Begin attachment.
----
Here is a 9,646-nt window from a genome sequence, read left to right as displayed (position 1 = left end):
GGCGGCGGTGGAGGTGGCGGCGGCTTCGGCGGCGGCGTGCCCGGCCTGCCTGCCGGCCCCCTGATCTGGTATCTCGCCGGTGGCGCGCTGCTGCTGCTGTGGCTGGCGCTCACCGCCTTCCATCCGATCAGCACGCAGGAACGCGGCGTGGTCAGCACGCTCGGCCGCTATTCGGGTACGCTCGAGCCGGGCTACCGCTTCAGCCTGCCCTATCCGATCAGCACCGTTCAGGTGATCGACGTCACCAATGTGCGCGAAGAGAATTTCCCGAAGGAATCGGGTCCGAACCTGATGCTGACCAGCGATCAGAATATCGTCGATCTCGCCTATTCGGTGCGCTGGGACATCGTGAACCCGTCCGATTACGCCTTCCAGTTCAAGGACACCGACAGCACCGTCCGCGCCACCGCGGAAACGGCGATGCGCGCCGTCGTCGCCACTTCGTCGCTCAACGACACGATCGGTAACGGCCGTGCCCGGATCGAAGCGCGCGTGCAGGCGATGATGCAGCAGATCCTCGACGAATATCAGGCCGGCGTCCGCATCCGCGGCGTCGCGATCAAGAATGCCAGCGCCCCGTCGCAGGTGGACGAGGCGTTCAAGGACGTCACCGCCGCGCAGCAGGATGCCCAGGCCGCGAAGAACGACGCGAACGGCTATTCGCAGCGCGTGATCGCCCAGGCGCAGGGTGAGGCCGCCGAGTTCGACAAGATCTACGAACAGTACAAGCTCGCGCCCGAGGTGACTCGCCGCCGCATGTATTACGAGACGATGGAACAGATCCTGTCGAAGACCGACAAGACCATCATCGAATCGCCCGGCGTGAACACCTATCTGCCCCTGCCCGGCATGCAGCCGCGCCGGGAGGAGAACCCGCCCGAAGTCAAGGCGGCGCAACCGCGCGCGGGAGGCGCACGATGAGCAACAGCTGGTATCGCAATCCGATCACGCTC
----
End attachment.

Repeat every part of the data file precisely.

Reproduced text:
Here is a 9,646-nt window from a genome sequence, read left to right as displayed (position 1 = left end):
GGCGGCGGTGGAGGTGGCGGCGGCTTCGGCGGCGGCGTGCCCGGCCTGCCTGCCGGCCCCCTGATCTGGTATCTCGCCGGTGGCGCGCTGCTGCTGCTGTGGCTGGCGCTCACCGCCTTCCATCCGATCAGCACGCAGGAACGCGGCGTGGTCAGCACGCTCGGCCGCTATTCGGGTACGCTCGAGCCGGGCTACCGCTTCAGCCTGCCCTATCCGATCAGCACCGTTCAGGTGATCGACGTCACCAATGTGCGCGAAGAGAATTTCCCGAAGGAATCGGGTCCGAACCTGATGCTGACCAGCGATCAGAATATCGTCGATCTCGCCTATTCGGTGCGCTGGGACATCGTGAACCCGTCCGATTACGCCTTCCAGTTCAAGGACACCGACAGCACCGTCCGCGCCACCGCGGAAACGGCGATGCGCGCCGTCGTCGCCACTTCGTCGCTCAACGACACGATCGGTAACGGCCGTGCCCGGATCGAAGCGCGCGTGCAGGCGATGATGCAGCAGATCCTCGACGAATATCAGGCCGGCGTCCGCATCCGCGGCGTCGCGATCAAGAATGCCAGCGCCCCGTCGCAGGTGGACGAGGCGTTCAAGGACGTCACCGCCGCGCAGCAGGATGCCCAGGCCGCGAAGAACGACGCGAACGGCTATTCGCAGCGCGTGATCGCCCAGGCGCAGGGTGAGGCCGCCGAGTTCGACAAGATCTACGAACAGTACAAGCTCGCGCCCGAGGTGACTCGCCGCCGCATGTATTACGAGACGATGGAACAGATCCTGTCGAAGACCGACAAGACCATCATCGAATCGCCCGGCGTGAACACCTATCTGCCCCTGCCCGGCATGCAGCCGCGCCGGGAGGAGAACCCGCCCGAAGTCAAGGCGGCGCAACCGCGCGCGGGAGGCGCACGATGAGCAACAGCTGGTATCGCAATCCGATCACGCTC